Elina Tuhkanen: Pilose Crux at NATIONALE

Elina Tuhkanen. ELOA, 2009. C-print, mounted on aluminum and laminated, 34.75” X 43.” Edition of 5 + 1 Artist’s Proof .

 

“Covered with soft, fine hair.” Like a mink or a rabbit or the head of a beautiful woman. Or a baby. Or any number of mammals, really. That’s the definition of “pilose.” And it’s a symbol of our closeness to and our distance from not only other mammals, but the natural world in general.

Pilose Crux: Performative Sculptures from Finland, an exhibition of quiet and beautiful photographs by Finnish artist Elina Tuhkanen, focuses on this adjective as point of difference and not-so-very-difference. In most of her photos, the long hair of a woman is draped over the fur of an animal in a complimentary shade. In “ELOA,” pictured above, the women’s hair is draped over fur coats set out of doors in a field as the snow melts around them. The presence of the fur coats emphasizes the difference on which the homo sapien-centric, Christian Bible-supported view of the world as for use of man is founded.  “Pilose Crux (Front),” by bringing the fur and the model into the photographer’s studio furthers this un-natural reading of the gesture, the sensuousness of the hair and the fur familiar in their seductive, commodified way, appearing as we might expect to see them in the pages of a fashion rag.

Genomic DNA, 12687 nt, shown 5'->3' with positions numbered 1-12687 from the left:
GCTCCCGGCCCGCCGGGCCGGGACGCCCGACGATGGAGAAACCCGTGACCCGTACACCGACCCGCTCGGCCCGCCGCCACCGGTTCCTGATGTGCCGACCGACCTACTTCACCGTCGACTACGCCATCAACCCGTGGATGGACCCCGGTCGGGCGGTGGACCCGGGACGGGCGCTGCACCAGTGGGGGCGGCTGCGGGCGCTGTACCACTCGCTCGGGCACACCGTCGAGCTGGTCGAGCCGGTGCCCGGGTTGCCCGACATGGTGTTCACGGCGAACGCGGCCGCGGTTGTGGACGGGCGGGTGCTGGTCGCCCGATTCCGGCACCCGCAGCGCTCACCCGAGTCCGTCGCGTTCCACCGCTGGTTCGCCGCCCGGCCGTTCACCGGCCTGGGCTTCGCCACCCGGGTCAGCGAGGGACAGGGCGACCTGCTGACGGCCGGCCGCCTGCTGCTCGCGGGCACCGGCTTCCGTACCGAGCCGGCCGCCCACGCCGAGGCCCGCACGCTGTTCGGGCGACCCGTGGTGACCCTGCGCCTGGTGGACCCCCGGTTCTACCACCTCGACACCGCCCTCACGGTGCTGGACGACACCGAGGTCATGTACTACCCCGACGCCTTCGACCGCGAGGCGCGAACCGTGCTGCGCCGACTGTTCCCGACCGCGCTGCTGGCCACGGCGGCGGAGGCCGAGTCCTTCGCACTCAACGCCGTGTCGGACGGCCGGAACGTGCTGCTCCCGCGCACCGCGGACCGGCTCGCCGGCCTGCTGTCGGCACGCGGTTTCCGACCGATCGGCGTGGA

It’s worth noting the contrast between lushness and warmth and life of the fur and the hair (yes, even the dead fur) and the barren late winter landscapes (or grey studio) in which they’re situated.

Elina Tuhkanen. PILOSE CRUX (FRONT) 2009 C-print, mounted on aluminum and laminated 34.75” X 46.25” Edition of 5 + 1 Artist’s Proof

 

But in “Cold Morning,” something different is going on. On a snowy day, a girl stands behind a horse, her dark hair draped over its mane. The fact that the horse is living transforms the gesture to one of an attempt to bridge a divide, to emphasize the closeness of two mammals. And yet, the animal is tethered and thus domesticated. And this, for me, was the crux, that for most humans, the gesture of closeness to nature will only ever be an experience with a domesticated animal, a visit to a zoo, the embrace of a fur that nostalgically references a hunting-gathering past when the relationship with the animal whose meat and bone and skin man used was far more, if not  symbiotic than at least reverent and certainly not commodified.

Elina Tuhkanen. COLD MORNING 2009 C-print, mounted on aluminum and laminated 34.75” X 43” Edition of 5 + 1 Artist’s Proof

 

The welcome presence of “Cold Morning” alters the landscape of the exhibition, tilting it toward a more melancholy meditation on difference, on distance, and bridges that may not be able to span the divide.

Curated by Emily Henderson, Pilose Crux is at NATIONALE (811 E Burnside) through Sunday.

Comments are closed.